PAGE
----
European industrial policy and state aid – a competence mismatch?

Författare: Hettne Jörgen

With growing global competition and less respect for the rules-based world order, the EU’s lack of an industrial policy has become problematic. This mismatch calls for explicit EU competences in order to strengthen the competitiveness of European companies globally, writes Jörgen Hettne, Associate Professor in EU Law.

Enhancing the competitiveness of European companies globally has not been an explicit aim during the history of European integration. Instead, the cooperation has mainly fostered internal competition within the EU, with the aim of generating competitive companies, low consumer prices, high quality products and innovation.

In the absence of strong global competition, this problem was limited. But as the share of global EU exports is decreasing – for example in favour of state-owned or subsidized Chinese companies – some Member States want the EU to take the global playing field further into account.

In this analysis, Jörgen Hettne, Associate Professor at Lund University, describes the competences in the field and the EU’s response to the new geopolitical realities.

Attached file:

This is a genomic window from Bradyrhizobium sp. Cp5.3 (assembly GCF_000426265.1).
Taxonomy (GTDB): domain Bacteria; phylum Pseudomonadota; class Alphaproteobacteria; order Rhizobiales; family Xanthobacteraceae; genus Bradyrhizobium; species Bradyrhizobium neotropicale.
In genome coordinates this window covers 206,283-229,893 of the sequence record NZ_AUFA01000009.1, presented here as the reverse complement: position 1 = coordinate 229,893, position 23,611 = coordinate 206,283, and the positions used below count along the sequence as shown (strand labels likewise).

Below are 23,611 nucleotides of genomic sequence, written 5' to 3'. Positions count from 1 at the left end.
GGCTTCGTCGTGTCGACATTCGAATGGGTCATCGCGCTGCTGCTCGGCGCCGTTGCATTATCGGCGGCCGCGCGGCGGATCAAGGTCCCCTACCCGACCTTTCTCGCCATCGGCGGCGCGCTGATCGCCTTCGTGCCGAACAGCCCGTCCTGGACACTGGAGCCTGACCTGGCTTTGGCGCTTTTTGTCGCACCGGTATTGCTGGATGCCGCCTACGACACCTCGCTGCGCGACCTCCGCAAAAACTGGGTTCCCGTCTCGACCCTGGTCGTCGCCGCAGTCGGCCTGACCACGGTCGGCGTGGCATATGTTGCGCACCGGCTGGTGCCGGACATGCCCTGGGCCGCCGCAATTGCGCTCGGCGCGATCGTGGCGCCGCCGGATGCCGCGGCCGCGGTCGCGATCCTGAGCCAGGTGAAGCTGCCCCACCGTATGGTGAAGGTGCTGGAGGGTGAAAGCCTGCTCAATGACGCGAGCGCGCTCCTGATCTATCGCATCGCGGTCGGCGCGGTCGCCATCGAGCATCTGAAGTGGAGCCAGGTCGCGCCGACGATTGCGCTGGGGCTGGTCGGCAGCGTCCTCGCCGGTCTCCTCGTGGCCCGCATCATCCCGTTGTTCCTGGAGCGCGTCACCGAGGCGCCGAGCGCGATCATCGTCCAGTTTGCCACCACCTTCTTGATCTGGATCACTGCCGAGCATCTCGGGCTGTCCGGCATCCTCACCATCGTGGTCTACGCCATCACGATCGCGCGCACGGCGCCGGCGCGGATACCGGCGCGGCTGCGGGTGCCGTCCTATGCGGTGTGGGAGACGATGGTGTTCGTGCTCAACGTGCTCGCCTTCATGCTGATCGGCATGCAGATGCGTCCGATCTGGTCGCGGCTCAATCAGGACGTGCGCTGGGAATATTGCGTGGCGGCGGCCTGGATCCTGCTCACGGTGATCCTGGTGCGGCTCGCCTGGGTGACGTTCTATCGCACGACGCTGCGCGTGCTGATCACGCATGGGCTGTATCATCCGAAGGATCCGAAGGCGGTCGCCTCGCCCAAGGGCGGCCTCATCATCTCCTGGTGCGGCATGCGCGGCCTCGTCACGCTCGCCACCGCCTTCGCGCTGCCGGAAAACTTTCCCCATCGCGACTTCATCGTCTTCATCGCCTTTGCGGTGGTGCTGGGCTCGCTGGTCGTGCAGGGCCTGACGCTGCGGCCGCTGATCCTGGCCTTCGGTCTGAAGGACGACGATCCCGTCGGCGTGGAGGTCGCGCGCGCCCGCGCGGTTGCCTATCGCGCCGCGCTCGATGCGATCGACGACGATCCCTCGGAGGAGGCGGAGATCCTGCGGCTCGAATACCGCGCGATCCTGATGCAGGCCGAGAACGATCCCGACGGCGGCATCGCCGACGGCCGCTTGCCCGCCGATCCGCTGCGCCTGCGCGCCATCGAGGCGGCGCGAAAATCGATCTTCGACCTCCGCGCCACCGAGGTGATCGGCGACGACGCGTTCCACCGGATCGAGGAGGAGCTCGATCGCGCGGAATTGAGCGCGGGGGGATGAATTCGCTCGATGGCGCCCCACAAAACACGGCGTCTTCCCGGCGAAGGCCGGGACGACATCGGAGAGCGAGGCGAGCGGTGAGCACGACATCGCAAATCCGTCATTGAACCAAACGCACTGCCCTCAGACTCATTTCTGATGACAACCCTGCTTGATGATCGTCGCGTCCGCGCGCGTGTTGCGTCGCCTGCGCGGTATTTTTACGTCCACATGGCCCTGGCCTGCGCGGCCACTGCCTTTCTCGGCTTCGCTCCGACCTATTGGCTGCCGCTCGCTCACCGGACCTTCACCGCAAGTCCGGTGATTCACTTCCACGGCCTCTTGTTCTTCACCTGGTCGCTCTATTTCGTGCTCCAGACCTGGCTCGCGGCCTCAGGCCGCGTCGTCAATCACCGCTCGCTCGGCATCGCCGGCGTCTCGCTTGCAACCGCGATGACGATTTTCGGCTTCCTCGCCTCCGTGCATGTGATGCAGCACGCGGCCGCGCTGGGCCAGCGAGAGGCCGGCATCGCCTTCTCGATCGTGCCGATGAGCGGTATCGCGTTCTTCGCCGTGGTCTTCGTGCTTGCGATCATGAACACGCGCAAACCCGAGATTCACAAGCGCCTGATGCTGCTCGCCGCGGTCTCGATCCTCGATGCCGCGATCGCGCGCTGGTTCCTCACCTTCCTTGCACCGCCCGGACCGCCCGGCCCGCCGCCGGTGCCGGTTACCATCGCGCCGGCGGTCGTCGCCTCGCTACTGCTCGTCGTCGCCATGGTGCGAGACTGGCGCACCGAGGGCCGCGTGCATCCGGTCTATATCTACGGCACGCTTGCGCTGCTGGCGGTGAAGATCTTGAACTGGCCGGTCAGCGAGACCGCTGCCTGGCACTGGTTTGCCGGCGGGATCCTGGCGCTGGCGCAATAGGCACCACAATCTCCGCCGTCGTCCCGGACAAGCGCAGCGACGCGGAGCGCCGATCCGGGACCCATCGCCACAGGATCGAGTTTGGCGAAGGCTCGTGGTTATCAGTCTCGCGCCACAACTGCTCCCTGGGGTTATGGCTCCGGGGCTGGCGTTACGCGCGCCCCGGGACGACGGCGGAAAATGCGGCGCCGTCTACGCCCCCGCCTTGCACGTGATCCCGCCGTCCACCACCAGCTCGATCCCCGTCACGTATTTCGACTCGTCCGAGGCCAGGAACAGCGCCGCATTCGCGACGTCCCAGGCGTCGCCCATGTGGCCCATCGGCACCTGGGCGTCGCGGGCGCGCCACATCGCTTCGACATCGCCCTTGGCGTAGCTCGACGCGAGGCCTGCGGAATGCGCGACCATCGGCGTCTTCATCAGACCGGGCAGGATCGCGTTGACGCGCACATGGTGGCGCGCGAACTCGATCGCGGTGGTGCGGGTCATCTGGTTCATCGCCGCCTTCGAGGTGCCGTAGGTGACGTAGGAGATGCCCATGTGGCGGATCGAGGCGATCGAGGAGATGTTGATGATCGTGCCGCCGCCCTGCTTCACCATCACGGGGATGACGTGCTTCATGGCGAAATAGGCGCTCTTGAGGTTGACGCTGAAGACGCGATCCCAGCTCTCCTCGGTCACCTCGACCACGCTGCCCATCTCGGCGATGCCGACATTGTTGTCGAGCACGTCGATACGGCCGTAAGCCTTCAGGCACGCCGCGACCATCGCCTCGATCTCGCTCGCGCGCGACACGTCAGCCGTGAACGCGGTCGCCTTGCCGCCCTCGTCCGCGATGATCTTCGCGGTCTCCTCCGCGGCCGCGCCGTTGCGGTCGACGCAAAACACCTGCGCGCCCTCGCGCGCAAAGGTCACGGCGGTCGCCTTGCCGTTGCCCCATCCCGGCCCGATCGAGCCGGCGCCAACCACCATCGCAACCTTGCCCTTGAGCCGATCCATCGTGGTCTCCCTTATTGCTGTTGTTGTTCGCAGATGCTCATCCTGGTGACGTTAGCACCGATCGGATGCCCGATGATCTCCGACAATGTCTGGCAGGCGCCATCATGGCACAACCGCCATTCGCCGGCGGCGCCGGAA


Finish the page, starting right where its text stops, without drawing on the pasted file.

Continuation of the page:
As regards industrial policy, the Member States hold the main powers but are also circumscribed: the ban on state aids distorting internal competition makes it hard to focus on domestic interests. The EU lacks competence in this area, but the Union has recently shown acceptance for nationally oriented policies by allowing exceptions to the state aid ban. These decisions are often environmentally motivated; however, global competitiveness is also explicitly considered.

The result, according to the author, has become a hidden policy that should be transformed into a more coherent and visible EU industrial policy. As the analysis shows, such a policy would to some extent be possible to adopt under the present treaty. It would however be more effective to strengthen the competences for the EU, which would require a change in the Treaty. The importance of linking the industrial policy to the EU’s trade policy is also underlined.

In conclusion, the Member States do not seem to have anything to lose in strengthening the Union’s competence regarding industrial policy – new realities demand new strategies.